Ruddock cites the case of Bill Flynn, “one of the pivotal figures in Irish-American politics.” Describing him as a “close confident of Irish nationalists,” Ruddock states that Flynn, as chairman of the Mutual Bank of America, “is a conservative that no government in Washington can ignore.”

The Observer states Flynn told the IRA that, after Colombia, “the only way to rescue the party’s reputation in the US capital was for the IRA to disarm.”

“They listen to me because they know I am a strong supporter of what they are doing to unite Ireland,” Flynn is said to have told the Observer.

According to the Observer, Flynn is the “figurehead” for a group of US businessmen sympathetic to Sinn Fein, “who are simultaneously crucial to fundraising while also pushing for an end to the military campaign. Last year the party raised more than $1 million from corporate Irish-American backers and Adams realised that, such was the gravity of the situation, Sinn Fein risked having to close its crucial Washington office.”

Flynn was no less forthright than Haass in his communiqués with Adams, which the Observer say were couriered by special envoys, as both men were too nervous of being bugged to use the telephone. Flynn told Adams, “They (in Washington) are not going to put up with any more nonsense... After Columbia and then September 11, the time had come for real politics, and we had got to decommission.”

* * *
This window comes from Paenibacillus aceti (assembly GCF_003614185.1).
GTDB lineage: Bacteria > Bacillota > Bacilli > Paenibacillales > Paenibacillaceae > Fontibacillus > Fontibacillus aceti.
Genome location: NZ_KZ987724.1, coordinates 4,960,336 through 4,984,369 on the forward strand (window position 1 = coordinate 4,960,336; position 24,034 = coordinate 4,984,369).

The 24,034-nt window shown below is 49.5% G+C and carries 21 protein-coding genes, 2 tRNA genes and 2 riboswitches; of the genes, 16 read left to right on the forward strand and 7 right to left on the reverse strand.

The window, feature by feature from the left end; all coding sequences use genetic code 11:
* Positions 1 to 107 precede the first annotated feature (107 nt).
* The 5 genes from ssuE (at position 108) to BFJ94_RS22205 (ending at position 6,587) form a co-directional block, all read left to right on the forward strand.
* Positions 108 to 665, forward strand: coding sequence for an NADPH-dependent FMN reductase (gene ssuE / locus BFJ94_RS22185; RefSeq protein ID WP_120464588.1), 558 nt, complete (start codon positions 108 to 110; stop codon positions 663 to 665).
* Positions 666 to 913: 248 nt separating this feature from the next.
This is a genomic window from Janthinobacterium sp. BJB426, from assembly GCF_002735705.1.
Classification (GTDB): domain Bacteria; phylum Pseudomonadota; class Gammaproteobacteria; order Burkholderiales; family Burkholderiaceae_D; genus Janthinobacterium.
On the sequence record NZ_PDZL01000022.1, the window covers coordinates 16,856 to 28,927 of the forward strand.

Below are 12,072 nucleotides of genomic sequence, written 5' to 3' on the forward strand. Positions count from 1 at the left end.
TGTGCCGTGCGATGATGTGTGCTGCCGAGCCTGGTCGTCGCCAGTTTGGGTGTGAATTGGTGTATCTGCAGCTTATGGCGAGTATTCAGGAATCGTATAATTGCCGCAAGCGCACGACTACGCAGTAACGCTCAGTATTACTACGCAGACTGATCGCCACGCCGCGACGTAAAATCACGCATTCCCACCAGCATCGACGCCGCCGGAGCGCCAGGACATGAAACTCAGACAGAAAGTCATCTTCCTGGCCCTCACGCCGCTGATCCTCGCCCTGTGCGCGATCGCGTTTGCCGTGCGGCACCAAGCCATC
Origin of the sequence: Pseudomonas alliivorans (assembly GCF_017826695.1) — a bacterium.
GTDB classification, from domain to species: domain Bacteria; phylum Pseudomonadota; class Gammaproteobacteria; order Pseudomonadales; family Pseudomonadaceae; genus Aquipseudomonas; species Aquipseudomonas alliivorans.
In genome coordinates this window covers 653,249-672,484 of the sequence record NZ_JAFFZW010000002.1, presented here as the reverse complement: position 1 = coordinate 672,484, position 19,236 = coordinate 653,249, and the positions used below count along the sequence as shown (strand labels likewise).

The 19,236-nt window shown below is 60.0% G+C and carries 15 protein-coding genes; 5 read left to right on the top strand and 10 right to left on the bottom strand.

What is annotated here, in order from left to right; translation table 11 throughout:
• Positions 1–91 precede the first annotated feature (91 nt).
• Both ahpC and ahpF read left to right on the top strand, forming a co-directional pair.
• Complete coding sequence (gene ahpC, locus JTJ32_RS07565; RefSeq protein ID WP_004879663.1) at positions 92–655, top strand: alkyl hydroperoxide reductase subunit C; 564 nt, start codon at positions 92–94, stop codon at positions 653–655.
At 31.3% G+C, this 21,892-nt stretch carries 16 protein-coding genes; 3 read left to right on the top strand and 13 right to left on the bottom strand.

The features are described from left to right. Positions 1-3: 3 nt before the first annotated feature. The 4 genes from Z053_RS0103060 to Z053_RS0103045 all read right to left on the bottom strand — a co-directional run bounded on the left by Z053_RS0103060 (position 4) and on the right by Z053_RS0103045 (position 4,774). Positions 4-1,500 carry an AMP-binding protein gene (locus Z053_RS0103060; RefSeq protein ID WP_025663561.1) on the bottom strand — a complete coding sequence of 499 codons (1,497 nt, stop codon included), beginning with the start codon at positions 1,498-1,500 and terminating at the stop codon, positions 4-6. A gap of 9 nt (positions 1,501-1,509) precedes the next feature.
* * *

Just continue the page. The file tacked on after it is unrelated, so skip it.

Niall O’Dowd, publisher of the New York-based Irish Voice, told the Observer, “I think that the Americans played an understated but very significant role. And I think that time will reveal the importance of what they did, especially the presence of their ambassador at Sinn Fein’s Ard Fheis a couple of weeks ago. In that apparent contradiction was a clear pointer that the US was still involved and engaged, despite Columbia and the World Trade Centre.”